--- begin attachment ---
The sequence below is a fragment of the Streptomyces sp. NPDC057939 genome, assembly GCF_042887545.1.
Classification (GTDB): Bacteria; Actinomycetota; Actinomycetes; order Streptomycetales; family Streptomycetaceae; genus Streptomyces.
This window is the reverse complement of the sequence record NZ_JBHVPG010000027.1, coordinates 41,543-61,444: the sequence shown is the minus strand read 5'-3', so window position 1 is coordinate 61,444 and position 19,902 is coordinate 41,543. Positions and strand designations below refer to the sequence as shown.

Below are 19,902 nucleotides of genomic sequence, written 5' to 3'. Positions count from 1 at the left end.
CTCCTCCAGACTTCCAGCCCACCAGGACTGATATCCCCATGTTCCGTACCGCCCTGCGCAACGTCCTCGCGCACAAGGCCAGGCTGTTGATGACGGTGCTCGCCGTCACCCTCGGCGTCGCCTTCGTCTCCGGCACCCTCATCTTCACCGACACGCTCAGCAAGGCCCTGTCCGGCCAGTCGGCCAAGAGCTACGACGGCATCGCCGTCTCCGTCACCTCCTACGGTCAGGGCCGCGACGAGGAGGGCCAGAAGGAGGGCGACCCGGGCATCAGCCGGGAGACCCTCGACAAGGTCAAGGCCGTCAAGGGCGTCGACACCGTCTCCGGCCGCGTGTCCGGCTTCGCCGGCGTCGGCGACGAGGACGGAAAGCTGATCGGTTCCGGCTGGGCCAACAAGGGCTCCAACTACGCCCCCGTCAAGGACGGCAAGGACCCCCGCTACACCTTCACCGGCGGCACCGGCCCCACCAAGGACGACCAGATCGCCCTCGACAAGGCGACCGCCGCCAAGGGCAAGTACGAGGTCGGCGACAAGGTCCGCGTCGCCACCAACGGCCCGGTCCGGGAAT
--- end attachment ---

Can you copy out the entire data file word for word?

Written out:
The sequence below is a fragment of the Streptomyces sp. NPDC057939 genome, assembly GCF_042887545.1.
Classification (GTDB): Bacteria; Actinomycetota; Actinomycetes; order Streptomycetales; family Streptomycetaceae; genus Streptomyces.
This window is the reverse complement of the sequence record NZ_JBHVPG010000027.1, coordinates 41,543-61,444: the sequence shown is the minus strand read 5'-3', so window position 1 is coordinate 61,444 and position 19,902 is coordinate 41,543. Positions and strand designations below refer to the sequence as shown.

Below are 19,902 nucleotides of genomic sequence, written 5' to 3'. Positions count from 1 at the left end.
CTCCTCCAGACTTCCAGCCCACCAGGACTGATATCCCCATGTTCCGTACCGCCCTGCGCAACGTCCTCGCGCACAAGGCCAGGCTGTTGATGACGGTGCTCGCCGTCACCCTCGGCGTCGCCTTCGTCTCCGGCACCCTCATCTTCACCGACACGCTCAGCAAGGCCCTGTCCGGCCAGTCGGCCAAGAGCTACGACGGCATCGCCGTCTCCGTCACCTCCTACGGTCAGGGCCGCGACGAGGAGGGCCAGAAGGAGGGCGACCCGGGCATCAGCCGGGAGACCCTCGACAAGGTCAAGGCCGTCAAGGGCGTCGACACCGTCTCCGGCCGCGTGTCCGGCTTCGCCGGCGTCGGCGACGAGGACGGAAAGCTGATCGGTTCCGGCTGGGCCAACAAGGGCTCCAACTACGCCCCCGTCAAGGACGGCAAGGACCCCCGCTACACCTTCACCGGCGGCACCGGCCCCACCAAGGACGACCAGATCGCCCTCGACAAGGCGACCGCCGCCAAGGGCAAGTACGAGGTCGGCGACAAGGTCCGCGTCGCCACCAACGGCCCGGTCCGGGAAT